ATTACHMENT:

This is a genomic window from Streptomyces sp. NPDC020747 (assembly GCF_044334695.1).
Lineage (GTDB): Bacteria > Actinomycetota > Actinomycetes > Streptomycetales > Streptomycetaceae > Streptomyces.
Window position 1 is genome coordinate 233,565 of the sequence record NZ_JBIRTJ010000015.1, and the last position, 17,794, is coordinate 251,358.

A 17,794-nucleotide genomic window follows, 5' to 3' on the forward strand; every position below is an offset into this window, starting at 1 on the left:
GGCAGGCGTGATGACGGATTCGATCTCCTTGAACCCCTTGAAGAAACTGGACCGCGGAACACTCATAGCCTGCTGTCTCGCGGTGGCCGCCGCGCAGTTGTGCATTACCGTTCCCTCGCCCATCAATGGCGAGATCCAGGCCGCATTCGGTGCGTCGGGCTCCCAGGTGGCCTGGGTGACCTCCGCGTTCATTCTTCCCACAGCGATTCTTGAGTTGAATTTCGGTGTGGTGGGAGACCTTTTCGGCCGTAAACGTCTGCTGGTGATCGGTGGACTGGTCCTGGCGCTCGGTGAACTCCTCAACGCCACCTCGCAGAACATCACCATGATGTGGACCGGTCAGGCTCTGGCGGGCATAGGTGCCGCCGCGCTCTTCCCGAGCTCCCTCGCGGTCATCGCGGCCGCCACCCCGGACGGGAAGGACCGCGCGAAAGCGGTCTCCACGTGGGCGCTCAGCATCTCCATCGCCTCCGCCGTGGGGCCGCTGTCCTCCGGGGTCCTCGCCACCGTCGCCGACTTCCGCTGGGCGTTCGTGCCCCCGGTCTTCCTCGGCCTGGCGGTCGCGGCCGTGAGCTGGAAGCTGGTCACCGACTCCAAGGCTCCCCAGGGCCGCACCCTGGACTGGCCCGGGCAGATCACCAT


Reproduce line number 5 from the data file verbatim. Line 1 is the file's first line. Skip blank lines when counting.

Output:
GGCAGGCGTGATGACGGATTCGATCTCCTTGAACCCCTTGAAGAAACTGGACCGCGGAACACTCATAGCCTGCTGTCTCGCGGTGGCCGCCGCGCAGTTGTGCATTACCGTTCCCTCGCCCATCAATGGCGAGATCCAGGCCGCATTCGGTGCGTCGGGCTCCCAGGTGGCCTGGGTGACCTCCGCGTTCATTCTTCCCACAGCGATTCTTGAGTTGAATTTCGGTGTGGTGGGAGACCTTTTCGGCCGTAAACGTCTGCTGGTGATCGGTGGACTGGTCCTGGCGCTCGGTGAACTCCTCAACGCCACCTCGCAGAACATCACCATGATGTGGACCGGTCAGGCTCTGGCGGGCATAGGTGCCGCCGCGCTCTTCCCGAGCTCCCTCGCGGTCATCGCGGCCGCCACCCCGGACGGGAAGGACCGCGCGAAAGCGGTCTCCACGTGGGCGCTCAGCATCTCCATCGCCTCCGCCGTGGGGCCGCTGTCCTCCGGGGTCCTCGCCACCGTCGCCGACTTCCGCTGGGCGTTCGTGCCCCCGGTCTTCCTCGGCCTGGCGGTCGCGGCCGTGAGCTGGAAGCTGGTCACCGACTCCAAGGCTCCCCAGGGCCGCACCCTGGACTGGCCCGGGCAGATCACCAT